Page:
Introduction: Advances in systemic therapy for early and metastatic breast cancer (BC) over the last two decades have improved patients’ survival, but their impact on metastatic disease outcomes at a population level is not well described. The aim of this study is to investigate changes in the incidence, site and survival of metastatic disease for women with a first diagnosis of BC in 2001– 2002 vs 2006–2007.

Methods and analysis: Population-based retrospective cohort study of women with first primary invasive BC registered in the New South Wales (NSW) Cancer Registry in 2001–2002 and 2006–2007. We will use linked records from NSW hospitals, dispensed medicines, outpatient services and death registrations to determine: women’s demographic and tumour characteristics; treatments received; time to first distant metastasis; site of first metastasis and survival. We will use the Kaplan-Meier method to estimate cumulative incidence of distant metastasis, distant recurrence-free interval and postmetastasis survival by extent of disease at initial diagnosis, site of metastasis and treatment-defined tumour receptor type (hormone receptor-positive, human epidermal growth factor receptor-2-positive, triple negative). We will use Cox proportional hazards regression to estimate the relative effects of prognostic factors, and we will compare systemic therapy patterns by area-of- residence and area-level socioeconomic status to examine equity of access to healthcare.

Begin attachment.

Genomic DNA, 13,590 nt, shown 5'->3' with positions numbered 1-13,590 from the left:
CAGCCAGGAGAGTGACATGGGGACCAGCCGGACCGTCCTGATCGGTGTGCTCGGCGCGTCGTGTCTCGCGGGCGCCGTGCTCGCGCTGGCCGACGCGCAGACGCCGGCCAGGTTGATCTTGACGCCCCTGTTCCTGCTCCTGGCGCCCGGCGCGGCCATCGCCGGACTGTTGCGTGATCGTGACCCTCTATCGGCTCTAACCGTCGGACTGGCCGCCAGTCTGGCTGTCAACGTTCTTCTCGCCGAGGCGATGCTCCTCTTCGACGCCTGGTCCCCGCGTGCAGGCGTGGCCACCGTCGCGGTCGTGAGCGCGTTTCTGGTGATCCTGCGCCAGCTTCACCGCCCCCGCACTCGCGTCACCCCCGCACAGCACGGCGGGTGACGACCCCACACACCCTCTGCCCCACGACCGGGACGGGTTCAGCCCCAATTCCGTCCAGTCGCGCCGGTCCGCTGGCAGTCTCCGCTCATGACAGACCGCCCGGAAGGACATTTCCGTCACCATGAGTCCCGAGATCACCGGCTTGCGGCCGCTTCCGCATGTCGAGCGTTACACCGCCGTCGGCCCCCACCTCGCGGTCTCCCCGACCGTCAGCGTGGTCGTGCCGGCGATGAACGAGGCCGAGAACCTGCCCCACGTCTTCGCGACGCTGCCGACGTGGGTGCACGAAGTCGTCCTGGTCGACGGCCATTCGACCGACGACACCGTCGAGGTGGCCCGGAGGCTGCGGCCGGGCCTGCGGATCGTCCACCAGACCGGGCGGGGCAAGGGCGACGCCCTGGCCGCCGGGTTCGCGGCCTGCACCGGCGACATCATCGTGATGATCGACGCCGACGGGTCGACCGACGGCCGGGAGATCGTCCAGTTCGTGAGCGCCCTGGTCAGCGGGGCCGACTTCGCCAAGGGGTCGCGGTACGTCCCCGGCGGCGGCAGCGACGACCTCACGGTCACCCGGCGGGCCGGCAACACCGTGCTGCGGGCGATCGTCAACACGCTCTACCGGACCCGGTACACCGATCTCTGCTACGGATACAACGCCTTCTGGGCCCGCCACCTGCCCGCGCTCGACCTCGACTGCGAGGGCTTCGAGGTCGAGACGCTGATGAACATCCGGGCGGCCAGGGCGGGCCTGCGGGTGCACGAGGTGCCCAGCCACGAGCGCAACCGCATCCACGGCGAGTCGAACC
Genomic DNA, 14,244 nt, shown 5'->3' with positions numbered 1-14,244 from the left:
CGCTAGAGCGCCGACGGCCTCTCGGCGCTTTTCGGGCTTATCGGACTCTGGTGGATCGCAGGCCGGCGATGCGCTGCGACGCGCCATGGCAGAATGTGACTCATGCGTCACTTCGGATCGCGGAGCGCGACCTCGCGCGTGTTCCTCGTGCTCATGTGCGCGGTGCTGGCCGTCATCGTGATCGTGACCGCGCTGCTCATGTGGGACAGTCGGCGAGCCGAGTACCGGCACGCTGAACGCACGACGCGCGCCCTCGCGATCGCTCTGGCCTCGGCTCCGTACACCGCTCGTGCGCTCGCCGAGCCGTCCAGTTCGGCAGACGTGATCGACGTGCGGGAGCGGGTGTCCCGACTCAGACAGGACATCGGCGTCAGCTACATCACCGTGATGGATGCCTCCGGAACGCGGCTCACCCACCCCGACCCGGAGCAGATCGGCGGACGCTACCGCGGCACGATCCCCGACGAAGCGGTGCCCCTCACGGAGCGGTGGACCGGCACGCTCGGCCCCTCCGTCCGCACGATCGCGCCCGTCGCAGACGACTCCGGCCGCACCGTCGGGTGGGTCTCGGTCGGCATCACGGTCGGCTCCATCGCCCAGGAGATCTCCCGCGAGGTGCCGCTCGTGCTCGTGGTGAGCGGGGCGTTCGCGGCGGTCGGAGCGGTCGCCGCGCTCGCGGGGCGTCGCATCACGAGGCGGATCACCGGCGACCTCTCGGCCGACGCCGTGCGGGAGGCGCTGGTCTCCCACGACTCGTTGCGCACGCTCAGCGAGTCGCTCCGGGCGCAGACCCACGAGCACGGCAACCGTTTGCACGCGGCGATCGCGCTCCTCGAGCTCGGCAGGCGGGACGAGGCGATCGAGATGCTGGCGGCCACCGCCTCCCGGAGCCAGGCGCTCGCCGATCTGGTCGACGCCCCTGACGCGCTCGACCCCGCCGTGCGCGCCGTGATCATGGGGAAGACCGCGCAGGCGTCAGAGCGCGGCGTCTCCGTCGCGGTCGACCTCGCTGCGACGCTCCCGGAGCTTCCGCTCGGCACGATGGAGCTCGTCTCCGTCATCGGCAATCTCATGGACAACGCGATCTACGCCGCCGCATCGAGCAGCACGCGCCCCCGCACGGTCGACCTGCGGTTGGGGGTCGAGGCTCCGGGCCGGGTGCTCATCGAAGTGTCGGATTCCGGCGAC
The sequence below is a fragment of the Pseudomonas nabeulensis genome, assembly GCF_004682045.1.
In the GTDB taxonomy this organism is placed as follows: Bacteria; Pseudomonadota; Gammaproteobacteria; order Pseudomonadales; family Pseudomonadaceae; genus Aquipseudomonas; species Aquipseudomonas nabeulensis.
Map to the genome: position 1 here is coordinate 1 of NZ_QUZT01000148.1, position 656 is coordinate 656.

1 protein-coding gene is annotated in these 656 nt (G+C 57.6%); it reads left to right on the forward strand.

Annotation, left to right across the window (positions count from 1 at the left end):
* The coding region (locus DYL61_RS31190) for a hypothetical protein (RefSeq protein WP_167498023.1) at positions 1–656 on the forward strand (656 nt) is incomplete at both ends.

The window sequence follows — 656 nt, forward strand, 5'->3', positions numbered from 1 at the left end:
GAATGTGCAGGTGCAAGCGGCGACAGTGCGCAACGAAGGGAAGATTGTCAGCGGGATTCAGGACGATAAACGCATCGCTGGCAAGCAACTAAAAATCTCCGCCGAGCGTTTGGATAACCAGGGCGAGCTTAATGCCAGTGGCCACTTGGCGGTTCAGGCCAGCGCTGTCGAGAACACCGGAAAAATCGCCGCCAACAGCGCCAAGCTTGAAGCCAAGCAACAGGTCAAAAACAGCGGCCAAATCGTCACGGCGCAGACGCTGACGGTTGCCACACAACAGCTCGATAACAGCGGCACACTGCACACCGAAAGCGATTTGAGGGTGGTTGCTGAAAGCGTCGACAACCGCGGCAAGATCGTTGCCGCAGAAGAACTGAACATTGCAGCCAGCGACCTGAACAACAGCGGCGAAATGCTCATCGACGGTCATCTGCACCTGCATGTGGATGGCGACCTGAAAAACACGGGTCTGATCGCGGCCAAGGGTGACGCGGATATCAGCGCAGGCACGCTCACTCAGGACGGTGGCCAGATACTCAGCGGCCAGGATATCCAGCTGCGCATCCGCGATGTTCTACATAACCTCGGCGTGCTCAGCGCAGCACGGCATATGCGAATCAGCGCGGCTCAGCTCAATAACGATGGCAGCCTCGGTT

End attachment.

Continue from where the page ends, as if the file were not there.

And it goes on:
Ethics and dissemination: Research ethics committee approval was granted by the Australian Institute of Health and Welfare (#EO2017/2/255), NSW Population and Health Services (#HREC/17/CIPHS/19) and University of Notre Dame Australia (#0 17 144S). We will disseminate research findings to oncology, BC consumer and epidemiology audiences through national and international conference presentations, lay summaries to BC consumer groups and publications in international peer-reviewed oncology and cancer epidemiology journals.


protocol, oncology, metastatic breast cancer, incidence, site, survival

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